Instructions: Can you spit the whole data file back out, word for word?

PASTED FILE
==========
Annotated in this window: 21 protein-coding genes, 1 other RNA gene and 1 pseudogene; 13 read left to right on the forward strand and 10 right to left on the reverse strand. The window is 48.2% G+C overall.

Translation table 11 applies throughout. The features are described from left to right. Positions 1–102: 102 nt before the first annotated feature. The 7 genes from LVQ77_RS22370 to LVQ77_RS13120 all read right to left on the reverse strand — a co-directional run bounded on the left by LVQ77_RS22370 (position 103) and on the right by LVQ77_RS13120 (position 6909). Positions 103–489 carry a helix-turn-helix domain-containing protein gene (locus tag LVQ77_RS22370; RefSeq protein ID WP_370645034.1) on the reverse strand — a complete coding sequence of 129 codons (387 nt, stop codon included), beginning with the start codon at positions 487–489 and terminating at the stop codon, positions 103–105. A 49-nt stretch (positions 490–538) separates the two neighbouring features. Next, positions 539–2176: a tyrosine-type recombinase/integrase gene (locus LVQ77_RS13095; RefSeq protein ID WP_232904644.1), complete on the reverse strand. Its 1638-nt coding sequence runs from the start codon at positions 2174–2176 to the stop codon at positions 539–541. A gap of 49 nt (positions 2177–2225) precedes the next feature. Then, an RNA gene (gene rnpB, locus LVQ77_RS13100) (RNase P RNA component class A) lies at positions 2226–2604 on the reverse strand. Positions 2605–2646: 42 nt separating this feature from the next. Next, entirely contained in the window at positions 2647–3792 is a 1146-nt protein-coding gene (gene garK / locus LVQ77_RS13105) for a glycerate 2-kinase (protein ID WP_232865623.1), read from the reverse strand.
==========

Annotated in this window: 21 protein-coding genes, 1 other RNA gene and 1 pseudogene; 13 read left to right on the forward strand and 10 right to left on the reverse strand. The window is 48.2% G+C overall.

Translation table 11 applies throughout. The features are described from left to right. Positions 1–102: 102 nt before the first annotated feature. The 7 genes from LVQ77_RS22370 to LVQ77_RS13120 all read right to left on the reverse strand — a co-directional run bounded on the left by LVQ77_RS22370 (position 103) and on the right by LVQ77_RS13120 (position 6909). Positions 103–489 carry a helix-turn-helix domain-containing protein gene (locus tag LVQ77_RS22370; RefSeq protein ID WP_370645034.1) on the reverse strand — a complete coding sequence of 129 codons (387 nt, stop codon included), beginning with the start codon at positions 487–489 and terminating at the stop codon, positions 103–105. A 49-nt stretch (positions 490–538) separates the two neighbouring features. Next, positions 539–2176: a tyrosine-type recombinase/integrase gene (locus LVQ77_RS13095; RefSeq protein ID WP_232904644.1), complete on the reverse strand. Its 1638-nt coding sequence runs from the start codon at positions 2174–2176 to the stop codon at positions 539–541. A gap of 49 nt (positions 2177–2225) precedes the next feature. Then, an RNA gene (gene rnpB, locus LVQ77_RS13100) (RNase P RNA component class A) lies at positions 2226–2604 on the reverse strand. Positions 2605–2646: 42 nt separating this feature from the next. Next, entirely contained in the window at positions 2647–3792 is a 1146-nt protein-coding gene (gene garK / locus LVQ77_RS13105) for a glycerate 2-kinase (protein ID WP_232865623.1), read from the reverse strand.